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Examines in Marine Biology & Oceanography

The Role of International Shipping in Mitigation of Global GHG Emissions: The Need for a Broader Perspective

Maricruz Fun Sang Cepeda*

Ocean Engineering, Federal University of Rio de Janeiro, Brazil

*Corresponding author: Maricruz Fun Sang Cepeda, Ocean Engineering, Federal University of Rio de Janeiro, Brazil

Submission: September 27, 2022;Published: October 11, 2022

DOI: 10.31031/EIMBO.2022.05.000602

ISSN 2578-031X
Volume5 Issue1


The maritime transport industry is undergoing a green transformation, looking at everything from more efficient hull shapes, new propulsion systems, and alternative carbon-neutral fuels such as hydrogen or ammonia. The international maritime organization has set ambitious goals for decarbonization in the 2030 and 2050. Even if shipping is one of the most cost-efficient transport modes, this goal leads to one of the most challenging periods for this sector, [1]. Moreover, the maritime sector is part of a much broader global energy system. As such, effective climate mitigation strategies for shipping should consider its important interlinkages with other economic sectors - otherwise, the mitigation of maritime GHG emissions could imply rebound effects associated, for example, with land-use change, oil refining, or the power sector, potentially harming the achievement of overall climate goals. In addition, increasing costs of international shipping can also affect global trade and result in the production of goods and services with lower productivity, [2]. This can lead to rebound effects on global GHG emissions when the carbon intensity increases due to the suboptimal use of productivity factors. Many studies on the decarbonization of shipping have relied on sectoral models that focus only on vessel emissions. Similarly, the 2050 cutback target established by the IMO in 2018 touches only on shipping direct emissions. Considering the interdependence between shipping and the rest of the energy system, this strategy alone could be ineffective, potentially entailing spillover effects [3-5].

The Galápagos Islands, located in the Pacific Ocean surrounding the center of the Western Hemisphere, 906km west of continental Ecuador. The Galápagos are a series of volcanic islands, consist of 18 main islands, three smaller islands, and 107 rocks and islets. The Islands considered an extraordinary natural laboratory that was declared World Heritage by UNESCO, and it is one of the most famous destinations in the world for observing wildlife. The Islands are one of the world’s premier ecotourism destinations, and that Galapagos tourism contributes hundreds of millions of dollars to Ecuador’s national economy. Galápagos Islands planning a public policies of less carbon emissions on 2040. Some authors say that globally achieve zero carbon in 2050 is not possible, but the accumulate measures that Galapagos government implement could emit less pollution. The region and the action plan that this government do could incentive other countries of the region. Galápagos Islands are a big laboratory to experiment some theories about climate change and all the strategies could take inside the Islands corroborated that, [6-8].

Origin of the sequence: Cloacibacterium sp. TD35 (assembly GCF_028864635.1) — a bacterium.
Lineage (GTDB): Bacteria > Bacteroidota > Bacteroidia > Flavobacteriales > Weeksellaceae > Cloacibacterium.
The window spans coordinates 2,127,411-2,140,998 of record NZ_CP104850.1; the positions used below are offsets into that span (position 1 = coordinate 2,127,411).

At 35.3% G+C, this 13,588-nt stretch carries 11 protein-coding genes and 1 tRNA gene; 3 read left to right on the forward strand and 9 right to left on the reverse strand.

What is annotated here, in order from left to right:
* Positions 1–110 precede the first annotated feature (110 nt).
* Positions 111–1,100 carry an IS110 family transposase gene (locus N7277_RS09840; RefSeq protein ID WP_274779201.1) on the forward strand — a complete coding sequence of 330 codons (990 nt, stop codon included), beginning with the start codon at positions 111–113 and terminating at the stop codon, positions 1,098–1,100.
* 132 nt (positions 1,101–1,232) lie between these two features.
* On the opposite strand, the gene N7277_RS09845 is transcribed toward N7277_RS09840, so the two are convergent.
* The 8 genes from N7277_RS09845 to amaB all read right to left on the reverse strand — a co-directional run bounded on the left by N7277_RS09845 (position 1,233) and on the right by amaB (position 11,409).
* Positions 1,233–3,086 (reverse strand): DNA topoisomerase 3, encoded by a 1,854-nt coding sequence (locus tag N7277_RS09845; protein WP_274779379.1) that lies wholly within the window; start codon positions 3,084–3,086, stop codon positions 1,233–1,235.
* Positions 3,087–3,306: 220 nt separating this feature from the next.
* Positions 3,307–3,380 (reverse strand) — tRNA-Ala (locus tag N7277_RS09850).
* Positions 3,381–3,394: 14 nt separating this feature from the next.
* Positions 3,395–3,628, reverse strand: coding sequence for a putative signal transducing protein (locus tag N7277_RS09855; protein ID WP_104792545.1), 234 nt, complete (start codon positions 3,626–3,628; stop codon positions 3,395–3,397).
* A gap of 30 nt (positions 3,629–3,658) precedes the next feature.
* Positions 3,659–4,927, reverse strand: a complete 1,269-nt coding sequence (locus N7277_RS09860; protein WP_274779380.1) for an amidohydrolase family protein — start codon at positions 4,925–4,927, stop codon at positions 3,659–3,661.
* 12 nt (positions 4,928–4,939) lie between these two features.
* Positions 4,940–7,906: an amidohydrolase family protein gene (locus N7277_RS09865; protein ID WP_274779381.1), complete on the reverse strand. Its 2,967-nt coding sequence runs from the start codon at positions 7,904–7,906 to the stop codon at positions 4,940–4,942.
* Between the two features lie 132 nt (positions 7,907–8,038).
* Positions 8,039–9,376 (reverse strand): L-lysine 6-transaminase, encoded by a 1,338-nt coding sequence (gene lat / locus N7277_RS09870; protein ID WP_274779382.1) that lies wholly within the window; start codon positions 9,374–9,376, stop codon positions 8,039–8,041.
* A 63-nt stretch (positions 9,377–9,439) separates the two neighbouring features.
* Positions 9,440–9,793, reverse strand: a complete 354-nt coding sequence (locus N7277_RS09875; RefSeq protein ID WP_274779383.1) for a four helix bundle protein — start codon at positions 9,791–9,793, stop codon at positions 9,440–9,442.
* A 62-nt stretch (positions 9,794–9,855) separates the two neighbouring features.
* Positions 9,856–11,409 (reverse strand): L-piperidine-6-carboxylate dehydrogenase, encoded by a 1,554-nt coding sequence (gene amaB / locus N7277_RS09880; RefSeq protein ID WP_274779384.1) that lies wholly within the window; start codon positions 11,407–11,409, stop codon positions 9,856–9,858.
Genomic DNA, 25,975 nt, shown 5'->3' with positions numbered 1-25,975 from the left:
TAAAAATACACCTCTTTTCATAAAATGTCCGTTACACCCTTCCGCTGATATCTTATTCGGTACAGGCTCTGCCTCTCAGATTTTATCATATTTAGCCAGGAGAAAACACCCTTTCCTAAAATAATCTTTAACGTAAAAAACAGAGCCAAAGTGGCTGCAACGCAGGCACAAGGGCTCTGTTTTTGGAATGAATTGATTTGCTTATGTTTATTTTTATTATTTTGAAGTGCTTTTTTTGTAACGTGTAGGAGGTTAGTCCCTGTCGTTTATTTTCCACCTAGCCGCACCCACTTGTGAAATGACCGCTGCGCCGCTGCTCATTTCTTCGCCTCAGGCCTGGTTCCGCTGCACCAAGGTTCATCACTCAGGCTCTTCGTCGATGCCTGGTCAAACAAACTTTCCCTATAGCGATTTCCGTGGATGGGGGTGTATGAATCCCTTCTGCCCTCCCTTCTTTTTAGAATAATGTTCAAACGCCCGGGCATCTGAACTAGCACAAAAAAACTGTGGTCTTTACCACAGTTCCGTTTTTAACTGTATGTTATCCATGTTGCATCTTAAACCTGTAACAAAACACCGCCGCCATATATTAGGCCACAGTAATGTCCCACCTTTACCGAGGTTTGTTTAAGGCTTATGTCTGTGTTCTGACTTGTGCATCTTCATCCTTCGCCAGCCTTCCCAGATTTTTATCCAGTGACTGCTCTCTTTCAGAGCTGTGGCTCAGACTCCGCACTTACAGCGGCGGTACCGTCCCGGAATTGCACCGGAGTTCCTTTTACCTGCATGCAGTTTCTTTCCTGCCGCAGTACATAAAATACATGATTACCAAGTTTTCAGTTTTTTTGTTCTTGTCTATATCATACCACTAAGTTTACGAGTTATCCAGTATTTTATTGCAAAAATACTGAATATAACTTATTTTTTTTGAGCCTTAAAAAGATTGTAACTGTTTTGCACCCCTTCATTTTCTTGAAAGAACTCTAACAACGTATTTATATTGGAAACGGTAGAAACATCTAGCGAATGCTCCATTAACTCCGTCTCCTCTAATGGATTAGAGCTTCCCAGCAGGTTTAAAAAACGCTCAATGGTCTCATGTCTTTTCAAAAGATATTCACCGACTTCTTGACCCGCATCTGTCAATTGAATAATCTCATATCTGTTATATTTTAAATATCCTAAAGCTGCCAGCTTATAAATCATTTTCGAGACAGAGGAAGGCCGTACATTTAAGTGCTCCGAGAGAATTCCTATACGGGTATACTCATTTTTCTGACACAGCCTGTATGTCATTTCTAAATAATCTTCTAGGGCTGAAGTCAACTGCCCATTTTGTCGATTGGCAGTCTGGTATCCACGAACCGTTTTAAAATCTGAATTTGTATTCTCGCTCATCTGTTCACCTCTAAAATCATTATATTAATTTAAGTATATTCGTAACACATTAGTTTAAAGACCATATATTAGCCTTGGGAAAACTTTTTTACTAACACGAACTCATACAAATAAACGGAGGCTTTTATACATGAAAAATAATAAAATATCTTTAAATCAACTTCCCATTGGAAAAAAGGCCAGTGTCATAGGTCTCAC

To better understand the role of shipping in climate mitigation, a broader perspective is required. In this sense, Integrated Assessment Models (IAM) can be a useful tool. IAMs are modelling tools (generally containing a detailed representation of the energy, land use, and agricultural systems of a region) used to develop overall long-term mitigation strategies. As such, an IAM-based analysis can provide a systemic view of the problem indicating, for example, whether specific alternative fuel strategies for a certain sector may lead to effective mitigation or to an increase in overall emissions. In the case of the shipping sector, which connects regions and industries, an analysis of this type could greatly contribute to the assessment of spillover risks and the design of appropriate fuel switch pathways [9].


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